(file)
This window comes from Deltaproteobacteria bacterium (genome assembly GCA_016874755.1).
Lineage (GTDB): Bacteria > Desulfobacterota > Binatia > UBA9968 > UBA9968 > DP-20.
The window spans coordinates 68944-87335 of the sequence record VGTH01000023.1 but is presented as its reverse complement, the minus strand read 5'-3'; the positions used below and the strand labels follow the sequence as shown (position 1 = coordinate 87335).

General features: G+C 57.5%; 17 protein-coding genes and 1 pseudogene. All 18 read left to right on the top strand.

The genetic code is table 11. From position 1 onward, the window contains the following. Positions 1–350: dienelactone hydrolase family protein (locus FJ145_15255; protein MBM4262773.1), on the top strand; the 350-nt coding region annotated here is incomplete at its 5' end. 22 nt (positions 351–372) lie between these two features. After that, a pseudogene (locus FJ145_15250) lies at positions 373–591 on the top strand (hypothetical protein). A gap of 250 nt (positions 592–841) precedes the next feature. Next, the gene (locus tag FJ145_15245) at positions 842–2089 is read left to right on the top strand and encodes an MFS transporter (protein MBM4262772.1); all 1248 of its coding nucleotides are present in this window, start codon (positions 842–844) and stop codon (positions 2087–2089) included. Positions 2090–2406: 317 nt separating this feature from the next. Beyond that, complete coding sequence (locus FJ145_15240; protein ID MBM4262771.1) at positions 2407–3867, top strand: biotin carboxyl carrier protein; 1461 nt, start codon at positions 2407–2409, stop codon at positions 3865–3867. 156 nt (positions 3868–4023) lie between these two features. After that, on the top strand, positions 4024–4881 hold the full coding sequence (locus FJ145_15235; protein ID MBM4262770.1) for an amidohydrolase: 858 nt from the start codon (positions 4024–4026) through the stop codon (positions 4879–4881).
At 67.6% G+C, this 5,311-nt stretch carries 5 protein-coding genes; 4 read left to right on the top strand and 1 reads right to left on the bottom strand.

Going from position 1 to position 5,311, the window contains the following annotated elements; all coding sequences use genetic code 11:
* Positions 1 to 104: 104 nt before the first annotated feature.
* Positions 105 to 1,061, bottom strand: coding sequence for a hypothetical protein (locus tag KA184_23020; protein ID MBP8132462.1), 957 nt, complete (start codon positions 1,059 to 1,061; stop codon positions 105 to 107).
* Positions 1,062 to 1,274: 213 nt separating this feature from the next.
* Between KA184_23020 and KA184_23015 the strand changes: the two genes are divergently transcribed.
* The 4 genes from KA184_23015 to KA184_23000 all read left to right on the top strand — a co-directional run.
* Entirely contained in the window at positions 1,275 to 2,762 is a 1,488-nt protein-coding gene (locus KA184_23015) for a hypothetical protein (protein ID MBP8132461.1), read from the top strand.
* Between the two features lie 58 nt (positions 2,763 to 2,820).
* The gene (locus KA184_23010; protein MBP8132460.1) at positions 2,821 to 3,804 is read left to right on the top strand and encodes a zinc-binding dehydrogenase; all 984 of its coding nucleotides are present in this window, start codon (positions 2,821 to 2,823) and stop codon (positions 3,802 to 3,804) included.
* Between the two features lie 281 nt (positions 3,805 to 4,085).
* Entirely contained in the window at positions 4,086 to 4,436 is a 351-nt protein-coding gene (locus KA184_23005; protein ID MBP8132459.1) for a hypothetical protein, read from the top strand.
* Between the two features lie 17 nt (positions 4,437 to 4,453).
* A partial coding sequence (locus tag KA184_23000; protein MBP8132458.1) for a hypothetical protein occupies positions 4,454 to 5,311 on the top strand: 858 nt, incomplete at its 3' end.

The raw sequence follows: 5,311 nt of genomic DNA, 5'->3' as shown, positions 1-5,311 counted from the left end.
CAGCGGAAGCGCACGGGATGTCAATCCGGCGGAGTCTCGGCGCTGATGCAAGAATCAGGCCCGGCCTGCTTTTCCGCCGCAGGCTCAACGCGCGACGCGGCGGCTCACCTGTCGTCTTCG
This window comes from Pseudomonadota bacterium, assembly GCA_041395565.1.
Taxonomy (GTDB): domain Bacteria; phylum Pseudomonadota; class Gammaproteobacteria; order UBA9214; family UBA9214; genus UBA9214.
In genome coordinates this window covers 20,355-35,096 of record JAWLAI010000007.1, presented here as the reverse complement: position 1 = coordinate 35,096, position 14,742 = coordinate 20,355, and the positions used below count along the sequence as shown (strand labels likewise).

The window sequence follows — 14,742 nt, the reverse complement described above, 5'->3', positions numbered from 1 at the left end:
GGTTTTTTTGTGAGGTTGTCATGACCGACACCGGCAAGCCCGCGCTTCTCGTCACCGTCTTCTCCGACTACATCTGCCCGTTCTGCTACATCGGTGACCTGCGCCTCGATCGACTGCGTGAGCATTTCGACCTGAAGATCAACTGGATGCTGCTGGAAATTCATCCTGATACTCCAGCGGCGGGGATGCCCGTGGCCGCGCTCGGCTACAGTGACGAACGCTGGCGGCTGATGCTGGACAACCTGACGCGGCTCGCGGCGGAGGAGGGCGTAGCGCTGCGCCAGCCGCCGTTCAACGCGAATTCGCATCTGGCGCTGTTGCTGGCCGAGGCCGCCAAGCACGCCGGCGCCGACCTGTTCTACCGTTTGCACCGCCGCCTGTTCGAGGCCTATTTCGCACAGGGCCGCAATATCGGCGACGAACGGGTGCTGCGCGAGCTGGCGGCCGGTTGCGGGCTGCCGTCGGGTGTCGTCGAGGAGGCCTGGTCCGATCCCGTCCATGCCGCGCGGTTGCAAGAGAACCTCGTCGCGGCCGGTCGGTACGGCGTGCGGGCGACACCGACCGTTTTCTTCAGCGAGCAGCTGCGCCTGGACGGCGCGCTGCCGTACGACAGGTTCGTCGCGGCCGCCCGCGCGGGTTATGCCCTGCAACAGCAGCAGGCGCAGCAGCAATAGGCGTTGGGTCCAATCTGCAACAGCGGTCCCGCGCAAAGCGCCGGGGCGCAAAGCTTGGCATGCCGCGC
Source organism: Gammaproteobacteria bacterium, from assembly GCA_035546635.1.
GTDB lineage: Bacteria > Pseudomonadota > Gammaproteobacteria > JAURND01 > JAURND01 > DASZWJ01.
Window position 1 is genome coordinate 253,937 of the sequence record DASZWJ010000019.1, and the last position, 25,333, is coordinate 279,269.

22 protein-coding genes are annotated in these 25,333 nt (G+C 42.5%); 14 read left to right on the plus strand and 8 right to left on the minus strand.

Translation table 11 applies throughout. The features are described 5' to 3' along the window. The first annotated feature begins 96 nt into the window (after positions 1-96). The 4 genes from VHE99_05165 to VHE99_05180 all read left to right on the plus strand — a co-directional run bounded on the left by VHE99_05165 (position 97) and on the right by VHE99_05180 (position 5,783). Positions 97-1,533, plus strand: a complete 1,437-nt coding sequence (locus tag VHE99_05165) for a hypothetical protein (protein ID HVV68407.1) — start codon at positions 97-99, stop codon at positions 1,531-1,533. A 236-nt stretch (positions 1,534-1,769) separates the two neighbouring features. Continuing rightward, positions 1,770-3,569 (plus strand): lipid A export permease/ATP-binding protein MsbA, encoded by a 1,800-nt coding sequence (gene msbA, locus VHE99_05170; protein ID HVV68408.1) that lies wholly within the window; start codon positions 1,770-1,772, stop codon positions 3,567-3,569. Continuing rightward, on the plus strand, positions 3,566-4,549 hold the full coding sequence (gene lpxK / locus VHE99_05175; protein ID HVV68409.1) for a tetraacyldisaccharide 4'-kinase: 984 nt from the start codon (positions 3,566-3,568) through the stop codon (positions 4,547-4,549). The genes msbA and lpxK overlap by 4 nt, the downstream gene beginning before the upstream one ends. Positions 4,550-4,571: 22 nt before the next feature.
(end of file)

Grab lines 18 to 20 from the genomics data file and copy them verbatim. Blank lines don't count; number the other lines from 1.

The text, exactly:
* Between the two features lie 17 nt (positions 4,437 to 4,453).
* A partial coding sequence (locus tag KA184_23000; protein MBP8132458.1) for a hypothetical protein occupies positions 4,454 to 5,311 on the top strand: 858 nt, incomplete at its 3' end.

The raw sequence follows: 5,311 nt of genomic DNA, 5'->3' as shown, positions 1-5,311 counted from the left end.